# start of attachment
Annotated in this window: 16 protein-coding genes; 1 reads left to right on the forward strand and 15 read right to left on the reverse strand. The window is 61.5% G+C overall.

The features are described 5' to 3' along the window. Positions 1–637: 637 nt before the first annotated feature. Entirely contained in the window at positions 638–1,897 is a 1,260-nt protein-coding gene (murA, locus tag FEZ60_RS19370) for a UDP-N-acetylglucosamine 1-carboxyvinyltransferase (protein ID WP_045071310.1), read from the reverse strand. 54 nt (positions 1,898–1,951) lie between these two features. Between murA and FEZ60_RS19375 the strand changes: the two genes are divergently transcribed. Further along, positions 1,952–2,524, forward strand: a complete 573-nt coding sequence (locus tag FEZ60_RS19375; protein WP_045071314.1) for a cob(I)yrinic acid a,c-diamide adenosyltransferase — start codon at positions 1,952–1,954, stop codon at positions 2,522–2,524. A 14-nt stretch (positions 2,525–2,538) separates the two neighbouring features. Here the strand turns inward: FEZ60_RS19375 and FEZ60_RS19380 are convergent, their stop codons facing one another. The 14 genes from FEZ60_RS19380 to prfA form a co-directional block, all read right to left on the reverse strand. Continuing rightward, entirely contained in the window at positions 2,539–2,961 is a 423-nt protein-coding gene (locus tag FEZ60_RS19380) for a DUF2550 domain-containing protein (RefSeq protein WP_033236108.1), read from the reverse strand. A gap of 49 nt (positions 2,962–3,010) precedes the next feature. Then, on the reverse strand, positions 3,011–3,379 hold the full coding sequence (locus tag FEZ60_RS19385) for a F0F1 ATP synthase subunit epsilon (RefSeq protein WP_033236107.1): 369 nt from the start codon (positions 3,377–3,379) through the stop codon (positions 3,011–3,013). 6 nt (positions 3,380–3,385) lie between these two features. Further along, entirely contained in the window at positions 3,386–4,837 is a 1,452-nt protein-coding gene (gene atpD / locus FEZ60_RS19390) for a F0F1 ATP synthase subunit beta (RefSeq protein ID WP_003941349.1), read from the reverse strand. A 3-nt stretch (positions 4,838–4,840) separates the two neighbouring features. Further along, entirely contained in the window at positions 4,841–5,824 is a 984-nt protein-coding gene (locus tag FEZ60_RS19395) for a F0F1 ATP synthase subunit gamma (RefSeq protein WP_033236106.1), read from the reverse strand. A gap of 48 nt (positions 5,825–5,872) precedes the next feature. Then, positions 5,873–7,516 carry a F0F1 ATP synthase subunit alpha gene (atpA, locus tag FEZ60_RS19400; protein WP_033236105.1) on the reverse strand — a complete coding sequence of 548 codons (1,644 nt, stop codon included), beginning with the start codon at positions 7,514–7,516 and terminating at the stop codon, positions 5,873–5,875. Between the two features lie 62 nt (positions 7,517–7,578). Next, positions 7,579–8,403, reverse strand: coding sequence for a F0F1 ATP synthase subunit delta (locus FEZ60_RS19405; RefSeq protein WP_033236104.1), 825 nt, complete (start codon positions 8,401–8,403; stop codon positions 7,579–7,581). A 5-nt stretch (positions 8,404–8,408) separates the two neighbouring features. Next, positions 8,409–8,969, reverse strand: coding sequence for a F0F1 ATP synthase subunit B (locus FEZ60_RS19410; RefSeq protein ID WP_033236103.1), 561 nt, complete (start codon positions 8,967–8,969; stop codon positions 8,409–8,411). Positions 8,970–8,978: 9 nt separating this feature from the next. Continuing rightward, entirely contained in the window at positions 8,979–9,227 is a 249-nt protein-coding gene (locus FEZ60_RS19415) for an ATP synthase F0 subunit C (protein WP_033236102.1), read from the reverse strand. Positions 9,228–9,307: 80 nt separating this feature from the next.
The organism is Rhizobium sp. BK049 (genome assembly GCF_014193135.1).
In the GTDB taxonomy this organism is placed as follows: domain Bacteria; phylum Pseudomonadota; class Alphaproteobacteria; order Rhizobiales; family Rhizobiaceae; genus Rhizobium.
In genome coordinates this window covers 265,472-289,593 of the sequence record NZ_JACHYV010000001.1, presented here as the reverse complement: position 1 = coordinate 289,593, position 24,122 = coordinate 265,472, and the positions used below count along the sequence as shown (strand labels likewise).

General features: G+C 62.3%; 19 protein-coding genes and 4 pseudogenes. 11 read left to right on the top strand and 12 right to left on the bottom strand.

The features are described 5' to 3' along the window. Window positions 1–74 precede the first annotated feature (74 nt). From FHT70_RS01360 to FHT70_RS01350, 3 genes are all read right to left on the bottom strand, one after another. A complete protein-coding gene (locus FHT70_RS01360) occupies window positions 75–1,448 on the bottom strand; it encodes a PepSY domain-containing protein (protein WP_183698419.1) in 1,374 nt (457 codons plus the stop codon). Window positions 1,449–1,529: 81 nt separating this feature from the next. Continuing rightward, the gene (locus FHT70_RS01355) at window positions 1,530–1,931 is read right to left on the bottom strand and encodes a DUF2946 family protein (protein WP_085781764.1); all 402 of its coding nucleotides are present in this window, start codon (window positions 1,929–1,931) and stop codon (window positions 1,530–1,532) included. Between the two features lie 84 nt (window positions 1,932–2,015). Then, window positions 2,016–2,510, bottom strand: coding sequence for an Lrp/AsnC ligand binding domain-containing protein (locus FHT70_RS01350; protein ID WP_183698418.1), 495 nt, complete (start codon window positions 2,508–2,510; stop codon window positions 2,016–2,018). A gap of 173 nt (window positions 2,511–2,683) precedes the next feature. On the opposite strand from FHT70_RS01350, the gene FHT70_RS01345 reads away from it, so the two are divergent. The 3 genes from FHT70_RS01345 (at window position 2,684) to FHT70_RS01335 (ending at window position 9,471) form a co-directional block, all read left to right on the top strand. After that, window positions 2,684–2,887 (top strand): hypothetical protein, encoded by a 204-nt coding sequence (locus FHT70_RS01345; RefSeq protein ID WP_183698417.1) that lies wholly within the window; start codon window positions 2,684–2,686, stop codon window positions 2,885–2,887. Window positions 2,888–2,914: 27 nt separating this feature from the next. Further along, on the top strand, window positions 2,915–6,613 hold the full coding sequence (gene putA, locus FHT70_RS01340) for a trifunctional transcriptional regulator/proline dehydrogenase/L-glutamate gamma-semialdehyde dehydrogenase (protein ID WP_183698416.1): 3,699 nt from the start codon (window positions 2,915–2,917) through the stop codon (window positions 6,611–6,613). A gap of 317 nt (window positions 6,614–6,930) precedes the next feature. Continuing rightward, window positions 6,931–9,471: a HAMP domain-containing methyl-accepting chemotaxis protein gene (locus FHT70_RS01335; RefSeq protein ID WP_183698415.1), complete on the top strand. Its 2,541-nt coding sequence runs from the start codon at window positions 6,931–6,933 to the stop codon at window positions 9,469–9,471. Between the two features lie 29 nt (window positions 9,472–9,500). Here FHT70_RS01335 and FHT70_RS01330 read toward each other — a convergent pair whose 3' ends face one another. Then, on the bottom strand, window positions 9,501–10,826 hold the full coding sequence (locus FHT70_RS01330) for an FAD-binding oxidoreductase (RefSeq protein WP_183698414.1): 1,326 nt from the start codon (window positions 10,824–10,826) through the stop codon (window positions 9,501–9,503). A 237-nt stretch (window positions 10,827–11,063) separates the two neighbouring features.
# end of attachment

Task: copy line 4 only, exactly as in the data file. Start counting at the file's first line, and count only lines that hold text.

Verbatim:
In the GTDB taxonomy this organism is placed as follows: domain Bacteria; phylum Pseudomonadota; class Alphaproteobacteria; order Rhizobiales; family Rhizobiaceae; genus Rhizobium.